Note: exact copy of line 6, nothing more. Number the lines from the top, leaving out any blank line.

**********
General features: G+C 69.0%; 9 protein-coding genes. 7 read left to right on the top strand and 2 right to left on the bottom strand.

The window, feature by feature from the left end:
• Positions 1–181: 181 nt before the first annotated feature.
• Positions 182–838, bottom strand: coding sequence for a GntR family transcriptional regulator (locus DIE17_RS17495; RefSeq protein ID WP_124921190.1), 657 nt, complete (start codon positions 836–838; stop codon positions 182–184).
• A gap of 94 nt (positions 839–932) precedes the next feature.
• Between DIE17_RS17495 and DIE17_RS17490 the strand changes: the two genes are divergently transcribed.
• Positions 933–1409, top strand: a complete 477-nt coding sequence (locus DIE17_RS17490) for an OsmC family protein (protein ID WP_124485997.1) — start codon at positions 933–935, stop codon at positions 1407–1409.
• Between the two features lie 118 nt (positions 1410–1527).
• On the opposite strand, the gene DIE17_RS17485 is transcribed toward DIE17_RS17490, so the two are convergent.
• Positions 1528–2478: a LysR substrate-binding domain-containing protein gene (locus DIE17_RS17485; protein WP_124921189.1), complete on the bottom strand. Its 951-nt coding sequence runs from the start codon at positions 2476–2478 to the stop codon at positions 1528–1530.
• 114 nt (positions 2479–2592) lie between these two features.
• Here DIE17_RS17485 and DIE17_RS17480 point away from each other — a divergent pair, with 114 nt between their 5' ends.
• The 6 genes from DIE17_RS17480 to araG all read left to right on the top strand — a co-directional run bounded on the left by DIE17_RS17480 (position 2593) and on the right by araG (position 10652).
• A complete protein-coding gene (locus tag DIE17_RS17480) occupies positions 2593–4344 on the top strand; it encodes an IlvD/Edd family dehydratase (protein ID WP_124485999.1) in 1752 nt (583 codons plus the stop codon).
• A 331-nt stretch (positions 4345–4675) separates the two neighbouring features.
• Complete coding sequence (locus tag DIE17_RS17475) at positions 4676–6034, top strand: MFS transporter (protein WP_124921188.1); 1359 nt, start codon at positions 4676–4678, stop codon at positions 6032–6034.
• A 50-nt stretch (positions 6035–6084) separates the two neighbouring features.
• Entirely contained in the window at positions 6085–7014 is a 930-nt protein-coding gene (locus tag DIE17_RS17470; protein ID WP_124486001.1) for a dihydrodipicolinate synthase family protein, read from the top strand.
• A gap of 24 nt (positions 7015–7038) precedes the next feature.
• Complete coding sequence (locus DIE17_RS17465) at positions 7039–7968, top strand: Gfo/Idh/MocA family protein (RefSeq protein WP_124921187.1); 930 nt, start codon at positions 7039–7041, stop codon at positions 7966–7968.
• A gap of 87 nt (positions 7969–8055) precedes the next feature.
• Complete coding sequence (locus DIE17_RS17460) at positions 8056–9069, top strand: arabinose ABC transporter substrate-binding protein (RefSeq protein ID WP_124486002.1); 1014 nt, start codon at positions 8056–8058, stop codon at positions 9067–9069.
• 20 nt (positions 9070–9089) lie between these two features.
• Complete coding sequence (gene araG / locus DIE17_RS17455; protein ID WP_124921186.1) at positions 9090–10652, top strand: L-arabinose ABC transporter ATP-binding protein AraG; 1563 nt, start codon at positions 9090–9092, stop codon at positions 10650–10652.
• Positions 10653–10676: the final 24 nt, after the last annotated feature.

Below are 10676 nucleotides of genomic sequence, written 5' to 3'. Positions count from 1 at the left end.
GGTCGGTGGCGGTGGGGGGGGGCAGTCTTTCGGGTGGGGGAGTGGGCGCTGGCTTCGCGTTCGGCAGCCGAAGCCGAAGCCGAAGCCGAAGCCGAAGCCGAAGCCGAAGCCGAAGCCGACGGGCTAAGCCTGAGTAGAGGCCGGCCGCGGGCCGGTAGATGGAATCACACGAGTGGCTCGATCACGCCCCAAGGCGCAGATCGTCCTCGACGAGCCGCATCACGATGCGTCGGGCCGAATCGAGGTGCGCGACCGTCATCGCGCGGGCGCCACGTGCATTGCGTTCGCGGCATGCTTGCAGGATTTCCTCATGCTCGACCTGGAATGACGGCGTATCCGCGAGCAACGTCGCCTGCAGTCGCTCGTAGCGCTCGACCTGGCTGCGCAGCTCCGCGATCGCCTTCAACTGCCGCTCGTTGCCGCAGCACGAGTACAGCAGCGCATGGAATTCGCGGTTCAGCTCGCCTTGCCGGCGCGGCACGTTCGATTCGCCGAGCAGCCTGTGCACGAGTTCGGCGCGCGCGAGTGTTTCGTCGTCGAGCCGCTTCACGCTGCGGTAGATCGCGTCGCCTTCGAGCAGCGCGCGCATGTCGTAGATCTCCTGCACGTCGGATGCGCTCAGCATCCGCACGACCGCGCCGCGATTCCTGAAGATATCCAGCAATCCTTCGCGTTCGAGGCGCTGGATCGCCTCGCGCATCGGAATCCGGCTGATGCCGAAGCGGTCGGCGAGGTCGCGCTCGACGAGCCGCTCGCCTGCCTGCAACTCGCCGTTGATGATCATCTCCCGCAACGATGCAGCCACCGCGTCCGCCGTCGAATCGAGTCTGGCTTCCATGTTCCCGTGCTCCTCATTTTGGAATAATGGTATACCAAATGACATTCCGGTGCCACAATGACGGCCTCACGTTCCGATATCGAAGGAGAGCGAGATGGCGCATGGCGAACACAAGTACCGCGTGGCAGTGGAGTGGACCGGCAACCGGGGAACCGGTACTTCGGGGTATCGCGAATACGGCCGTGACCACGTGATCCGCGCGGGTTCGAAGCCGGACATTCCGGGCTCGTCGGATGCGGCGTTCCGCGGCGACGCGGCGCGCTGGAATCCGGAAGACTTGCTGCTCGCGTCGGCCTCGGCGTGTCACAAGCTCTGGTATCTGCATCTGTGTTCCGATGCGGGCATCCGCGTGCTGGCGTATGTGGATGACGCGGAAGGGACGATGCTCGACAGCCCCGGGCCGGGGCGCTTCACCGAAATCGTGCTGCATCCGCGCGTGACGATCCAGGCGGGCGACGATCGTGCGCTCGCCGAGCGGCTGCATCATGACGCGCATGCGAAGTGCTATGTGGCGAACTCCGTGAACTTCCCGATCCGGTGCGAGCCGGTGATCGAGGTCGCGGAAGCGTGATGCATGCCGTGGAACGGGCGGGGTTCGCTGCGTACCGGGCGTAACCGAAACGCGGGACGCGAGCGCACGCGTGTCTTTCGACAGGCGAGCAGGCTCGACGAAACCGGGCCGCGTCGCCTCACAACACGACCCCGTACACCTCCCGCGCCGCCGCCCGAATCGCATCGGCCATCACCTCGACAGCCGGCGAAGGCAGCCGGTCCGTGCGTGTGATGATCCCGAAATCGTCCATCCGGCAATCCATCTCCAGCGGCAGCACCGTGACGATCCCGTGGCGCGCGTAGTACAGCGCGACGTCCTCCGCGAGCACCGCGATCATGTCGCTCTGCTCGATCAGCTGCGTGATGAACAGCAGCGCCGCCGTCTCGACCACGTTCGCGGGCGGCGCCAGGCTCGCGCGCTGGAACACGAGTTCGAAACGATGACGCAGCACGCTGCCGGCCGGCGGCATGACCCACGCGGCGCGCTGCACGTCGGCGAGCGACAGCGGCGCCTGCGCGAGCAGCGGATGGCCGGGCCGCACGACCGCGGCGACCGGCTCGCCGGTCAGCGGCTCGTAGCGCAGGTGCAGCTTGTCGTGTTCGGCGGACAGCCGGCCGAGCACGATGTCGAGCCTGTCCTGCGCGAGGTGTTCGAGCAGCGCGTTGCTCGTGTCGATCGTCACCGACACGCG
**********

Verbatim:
• Between DIE17_RS17495 and DIE17_RS17490 the strand changes: the two genes are divergently transcribed.